filtering random values (sieves?)
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filtering random values (sieves?)

I am not sure I am even using the right terminology here, but I
looking for a way to filter random values. Let's say that I am using
random and randrange to generate values from 0-11, but i only want to
accept values 1, 3, 5, 7, 11, (that is just off the top of my head,
could be anything) how would i filter out values that i don't want?
The only way i can think of is just asking the program to choose
again, but that may not be the best way since, at least
hypothetically, you could keep choosing values that are rejected...

Any help would be appreciated.

-kevin

Mon, 02 Aug 2004 00:27:50 GMT
filtering random values (sieves?)
Why don't you put in a list the value you allow to be choosen and make a
random(range(len(list)))?

> I am not sure I am even using the right terminology here, but I
> looking for a way to filter random values. Let's say that I am using
> random and randrange to generate values from 0-11, but i only want to
> accept values 1, 3, 5, 7, 11, (that is just off the top of my head,
> could be anything) how would i filter out values that i don't want?
> The only way i can think of is just asking the program to choose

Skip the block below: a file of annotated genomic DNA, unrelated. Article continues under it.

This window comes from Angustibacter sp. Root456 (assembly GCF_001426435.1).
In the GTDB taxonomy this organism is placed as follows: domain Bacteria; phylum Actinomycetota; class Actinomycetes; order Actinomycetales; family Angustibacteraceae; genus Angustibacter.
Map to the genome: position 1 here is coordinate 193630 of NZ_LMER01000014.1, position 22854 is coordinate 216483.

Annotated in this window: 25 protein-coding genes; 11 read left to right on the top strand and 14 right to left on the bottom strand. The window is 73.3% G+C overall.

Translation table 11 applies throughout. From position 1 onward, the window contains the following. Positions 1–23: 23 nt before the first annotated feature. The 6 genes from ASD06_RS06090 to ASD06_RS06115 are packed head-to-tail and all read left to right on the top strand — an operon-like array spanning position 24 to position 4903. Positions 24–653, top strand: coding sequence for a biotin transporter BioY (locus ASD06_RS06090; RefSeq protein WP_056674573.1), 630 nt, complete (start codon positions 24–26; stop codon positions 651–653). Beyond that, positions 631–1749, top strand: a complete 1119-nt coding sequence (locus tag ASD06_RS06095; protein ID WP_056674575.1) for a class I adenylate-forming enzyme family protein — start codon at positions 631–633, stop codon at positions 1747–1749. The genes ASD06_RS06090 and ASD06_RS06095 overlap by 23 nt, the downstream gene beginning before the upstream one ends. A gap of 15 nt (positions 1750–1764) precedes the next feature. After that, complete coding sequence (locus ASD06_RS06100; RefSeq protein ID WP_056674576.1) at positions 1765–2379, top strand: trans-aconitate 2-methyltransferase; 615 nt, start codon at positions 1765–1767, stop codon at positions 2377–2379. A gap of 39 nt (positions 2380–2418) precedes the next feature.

> again, but that may not be the best way since, at least
> hypothetically, you could keep choosing values that are rejected...
>
> Any help would be appreciated.
>
> -kevin
>

Mon, 02 Aug 2004 00:38:56 GMT
filtering random values (sieves?)
From: "kevin parks"

Quote:
> I am not sure I am even using the right terminology here, but I
> looking for a way to filter random values. Let's say that I am using
> random and randrange to generate values from 0-11, but i only want to
> accept values 1, 3, 5, 7, 11,

Does this help:

Quote:
>>> import random
>>> random.choice([1,3,5,7,11])

7

Emile van Sebille

---------

Mon, 02 Aug 2004 00:48:45 GMT
filtering random values (sieves?)
Uhmm... yeah. stupid me. As amazing as it seems, it never occured to
me to just generate the values i wanted in the first place.

But what i was hoping to do was generate two somewhat large lists
algorhytmically and use one list to filter the other, which would be
sort of  like getting the interesection, like so:

def intersect(*args):
intersection = []
for x in args[0]:
for foo in args[1:]:
if x not in foo: break
else:
intersection.append(x)
return intersection

Not sure that is the best way, but the idea of just choosing from the
items in the first place is, uhmm <embarrasing mode on> obvious
</embarrasing mode off>

It's hard  to find a rock big enough to crawl under. Boy sometimes the

best,

kevin

Mon, 02 Aug 2004 14:54:46 GMT
filtering random values (sieves?)

Quote:

> But what i was hoping to do was generate two somewhat large lists
> algorhytmically and use one list to filter the other, which would be
> sort of  like getting the interesection, ....

You may not need this, but here's an easy way to get the intersection of
two lists... (presuming 2.x)

intersection = [x for x in list1 if x in list2]

If you need to work with 1.5.2 as well, then you could use filter/lambda.
I *think* that it would go like this:

intersection = filter(lambda x: x in list2, list1)

But I'm not certain enough about lambda's syntax to want to promise

Then once you have that, you can easily do the random.choice(intersection)
bit...

Jeff Shannon
Technician/Programmer
Credit International

Tue, 03 Aug 2004 02:53:41 GMT

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